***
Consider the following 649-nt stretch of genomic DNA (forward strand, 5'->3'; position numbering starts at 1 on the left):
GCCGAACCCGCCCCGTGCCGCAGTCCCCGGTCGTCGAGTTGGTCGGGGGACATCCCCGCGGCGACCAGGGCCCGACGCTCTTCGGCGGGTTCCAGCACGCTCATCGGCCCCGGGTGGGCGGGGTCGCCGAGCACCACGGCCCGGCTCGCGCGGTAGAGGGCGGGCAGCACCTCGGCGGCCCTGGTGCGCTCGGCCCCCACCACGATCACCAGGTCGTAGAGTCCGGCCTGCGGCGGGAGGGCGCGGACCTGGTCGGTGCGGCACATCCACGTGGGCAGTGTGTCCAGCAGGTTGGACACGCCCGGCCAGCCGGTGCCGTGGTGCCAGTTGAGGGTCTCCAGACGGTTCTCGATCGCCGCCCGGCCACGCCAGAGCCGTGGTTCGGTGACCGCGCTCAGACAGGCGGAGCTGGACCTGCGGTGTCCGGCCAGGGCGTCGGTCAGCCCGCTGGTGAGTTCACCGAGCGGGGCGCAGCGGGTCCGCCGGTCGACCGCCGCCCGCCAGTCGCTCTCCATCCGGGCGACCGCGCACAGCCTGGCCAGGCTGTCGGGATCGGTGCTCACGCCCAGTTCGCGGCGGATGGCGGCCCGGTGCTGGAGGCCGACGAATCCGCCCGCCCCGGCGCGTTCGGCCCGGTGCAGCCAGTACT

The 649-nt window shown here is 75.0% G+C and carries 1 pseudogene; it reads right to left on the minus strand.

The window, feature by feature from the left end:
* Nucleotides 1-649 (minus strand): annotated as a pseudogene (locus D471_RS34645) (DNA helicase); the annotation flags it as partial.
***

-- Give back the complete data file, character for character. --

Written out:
Consider the following 649-nt stretch of genomic DNA (forward strand, 5'->3'; position numbering starts at 1 on the left):
GCCGAACCCGCCCCGTGCCGCAGTCCCCGGTCGTCGAGTTGGTCGGGGGACATCCCCGCGGCGACCAGGGCCCGACGCTCTTCGGCGGGTTCCAGCACGCTCATCGGCCCCGGGTGGGCGGGGTCGCCGAGCACCACGGCCCGGCTCGCGCGGTAGAGGGCGGGCAGCACCTCGGCGGCCCTGGTGCGCTCGGCCCCCACCACGATCACCAGGTCGTAGAGTCCGGCCTGCGGCGGGAGGGCGCGGACCTGGTCGGTGCGGCACATCCACGTGGGCAGTGTGTCCAGCAGGTTGGACACGCCCGGCCAGCCGGTGCCGTGGTGCCAGTTGAGGGTCTCCAGACGGTTCTCGATCGCCGCCCGGCCACGCCAGAGCCGTGGTTCGGTGACCGCGCTCAGACAGGCGGAGCTGGACCTGCGGTGTCCGGCCAGGGCGTCGGTCAGCCCGCTGGTGAGTTCACCGAGCGGGGCGCAGCGGGTCCGCCGGTCGACCGCCGCCCGCCAGTCGCTCTCCATCCGGGCGACCGCGCACAGCCTGGCCAGGCTGTCGGGATCGGTGCTCACGCCCAGTTCGCGGCGGATGGCGGCCCGGTGCTGGAGGCCGACGAATCCGCCCGCCCCGGCGCGTTCGGCCCGGTGCAGCCAGTACT

The 649-nt window shown here is 75.0% G+C and carries 1 pseudogene; it reads right to left on the minus strand.

The window, feature by feature from the left end:
* Nucleotides 1-649 (minus strand): annotated as a pseudogene (locus D471_RS34645) (DNA helicase); the annotation flags it as partial.